The United States and Iran appear to be recalibrating their positions after edging closer to the brink over the past few weeks and stoking fears of a conflict that would only exacerbate the already fraught situation in West Asia. Following the attacks on six tankers in regional waters and the shooting down of a US drone, President Donald Trump ramped up the pressure with sanctions while Iran threatened to begin enriching more uranium than it is allowed under the Joint Comprehensive Plan of Action (JCPOA), the 2015 nuclear deal. Clearly, Mr Trump’s recent revelation that he decided against ordering military strikes on Iran is an indication that the US is evaluating its options for pressuring Iran to return to the table to negotiate a new nuclear deal. There are also indications that Iran may not immediately go ahead with its threat to breach the limits on uranium enrichment following efforts by China and European powers to bypass the US sanctions which have crippled the Iranian economy.
But in a reflection of the lingering tensions, the US last week deployed F-22 stealth jets to Qatar for the first time as part of the build-up of its forces in the Persian Gulf. As part of efforts to address Iran’s economic problems, the European Union has said that INSTEX, its mechanism for financial transactions, which will bypass the US sanctions, is operational but it remains to be seen whether this will make companies confident enough to do business again with Iran. More importantly, Iran and its European interlocutors have been unable to find a way to address Tehran’s demand for oil exports to be resumed.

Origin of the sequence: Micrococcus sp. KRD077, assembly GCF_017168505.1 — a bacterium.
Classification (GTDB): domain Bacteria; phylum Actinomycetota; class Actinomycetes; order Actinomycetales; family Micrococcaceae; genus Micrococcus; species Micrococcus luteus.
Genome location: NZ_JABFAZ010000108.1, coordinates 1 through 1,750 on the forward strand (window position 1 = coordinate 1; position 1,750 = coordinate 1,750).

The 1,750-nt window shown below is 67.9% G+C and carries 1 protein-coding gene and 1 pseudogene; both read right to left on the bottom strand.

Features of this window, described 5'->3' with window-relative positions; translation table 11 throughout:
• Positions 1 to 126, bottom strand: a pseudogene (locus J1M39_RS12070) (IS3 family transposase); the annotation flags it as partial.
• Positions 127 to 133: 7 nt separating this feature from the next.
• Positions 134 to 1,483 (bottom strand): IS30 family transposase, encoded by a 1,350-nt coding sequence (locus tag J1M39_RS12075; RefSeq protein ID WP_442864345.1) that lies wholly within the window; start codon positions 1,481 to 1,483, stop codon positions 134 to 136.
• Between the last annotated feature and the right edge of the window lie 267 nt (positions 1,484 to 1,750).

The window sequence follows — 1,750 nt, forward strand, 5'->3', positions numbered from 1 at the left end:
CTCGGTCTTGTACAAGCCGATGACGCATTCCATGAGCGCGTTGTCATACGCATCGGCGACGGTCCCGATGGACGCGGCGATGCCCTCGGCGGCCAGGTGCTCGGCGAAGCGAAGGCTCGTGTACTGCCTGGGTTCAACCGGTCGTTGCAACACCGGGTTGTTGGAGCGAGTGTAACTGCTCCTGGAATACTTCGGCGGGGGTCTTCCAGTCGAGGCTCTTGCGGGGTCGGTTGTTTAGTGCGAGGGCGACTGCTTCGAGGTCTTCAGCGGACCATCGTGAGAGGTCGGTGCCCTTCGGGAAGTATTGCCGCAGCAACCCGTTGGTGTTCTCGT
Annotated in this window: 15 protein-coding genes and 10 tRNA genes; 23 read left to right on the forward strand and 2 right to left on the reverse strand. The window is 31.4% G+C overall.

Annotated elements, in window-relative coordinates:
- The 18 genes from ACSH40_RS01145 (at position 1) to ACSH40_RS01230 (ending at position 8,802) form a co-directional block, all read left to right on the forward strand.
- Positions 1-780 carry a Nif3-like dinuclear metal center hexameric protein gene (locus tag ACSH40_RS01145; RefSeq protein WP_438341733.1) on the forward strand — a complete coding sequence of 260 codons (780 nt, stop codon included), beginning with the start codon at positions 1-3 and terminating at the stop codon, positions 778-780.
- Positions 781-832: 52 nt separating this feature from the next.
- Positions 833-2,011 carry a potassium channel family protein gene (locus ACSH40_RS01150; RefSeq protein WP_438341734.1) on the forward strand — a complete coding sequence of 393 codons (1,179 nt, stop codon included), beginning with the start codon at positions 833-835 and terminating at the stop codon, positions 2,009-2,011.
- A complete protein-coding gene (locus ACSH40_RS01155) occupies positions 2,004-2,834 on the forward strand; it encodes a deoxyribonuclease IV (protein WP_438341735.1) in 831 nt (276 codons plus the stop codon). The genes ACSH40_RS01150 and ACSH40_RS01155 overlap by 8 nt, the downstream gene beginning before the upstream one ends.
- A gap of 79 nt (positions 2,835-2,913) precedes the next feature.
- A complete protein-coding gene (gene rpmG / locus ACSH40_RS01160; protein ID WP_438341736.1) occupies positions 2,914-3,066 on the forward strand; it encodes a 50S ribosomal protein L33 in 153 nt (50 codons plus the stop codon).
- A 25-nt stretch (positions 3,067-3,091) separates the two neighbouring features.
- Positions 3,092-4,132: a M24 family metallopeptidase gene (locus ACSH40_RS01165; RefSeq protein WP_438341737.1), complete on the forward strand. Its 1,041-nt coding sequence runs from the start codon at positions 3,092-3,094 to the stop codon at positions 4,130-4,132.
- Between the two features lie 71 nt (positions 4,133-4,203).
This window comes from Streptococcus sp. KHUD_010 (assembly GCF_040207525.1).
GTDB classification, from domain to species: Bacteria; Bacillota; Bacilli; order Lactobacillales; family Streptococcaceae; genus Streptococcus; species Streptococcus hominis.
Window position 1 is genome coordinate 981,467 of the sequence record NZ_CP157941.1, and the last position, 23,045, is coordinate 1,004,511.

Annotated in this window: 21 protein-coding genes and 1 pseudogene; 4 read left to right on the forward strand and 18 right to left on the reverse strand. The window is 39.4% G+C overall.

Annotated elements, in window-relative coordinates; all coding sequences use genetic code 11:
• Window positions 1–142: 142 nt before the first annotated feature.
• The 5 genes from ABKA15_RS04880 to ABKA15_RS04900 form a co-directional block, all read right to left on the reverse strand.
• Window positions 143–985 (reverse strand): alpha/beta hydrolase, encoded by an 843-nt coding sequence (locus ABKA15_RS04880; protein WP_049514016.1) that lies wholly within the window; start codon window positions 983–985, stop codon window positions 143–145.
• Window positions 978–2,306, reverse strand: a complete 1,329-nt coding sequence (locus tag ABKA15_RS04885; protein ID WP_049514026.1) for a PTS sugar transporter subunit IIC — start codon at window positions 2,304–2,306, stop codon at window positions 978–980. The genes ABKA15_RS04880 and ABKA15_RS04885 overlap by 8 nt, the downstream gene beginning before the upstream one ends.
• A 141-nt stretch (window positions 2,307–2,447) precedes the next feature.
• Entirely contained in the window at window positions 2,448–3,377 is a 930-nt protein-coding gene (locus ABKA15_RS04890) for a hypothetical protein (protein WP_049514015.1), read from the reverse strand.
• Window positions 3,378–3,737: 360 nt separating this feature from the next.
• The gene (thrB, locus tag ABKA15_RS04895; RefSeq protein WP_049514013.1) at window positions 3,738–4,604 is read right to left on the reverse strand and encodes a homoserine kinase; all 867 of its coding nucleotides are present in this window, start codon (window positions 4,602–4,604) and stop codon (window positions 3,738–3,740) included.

India has been among the countries that have been calling on the US and Iran to de-escalate tensions. New Delhi has compelling reasons for its stance; any conflict in the Persian Gulf could affect the more than eight million expatriates in the region and curtail or disrupt energy supplies at a time when the Indian economy cannot afford any shocks. The unilateral actions of the US have succeeded in creating immense pressure on Iran but there has been little buy-in by the Europeans or the Chinese. Even visiting US secretary of state Mike Pompeo’s description of Iran as the biggest state sponsor of terror was not endorsed by the Indian side. India, as well as other countries which have stakes in the situation, should now step up their efforts to help bring the US and Iran back to the negotiating table to defuse the tensions.
First Published: Jul 01, 2019 08:54 IST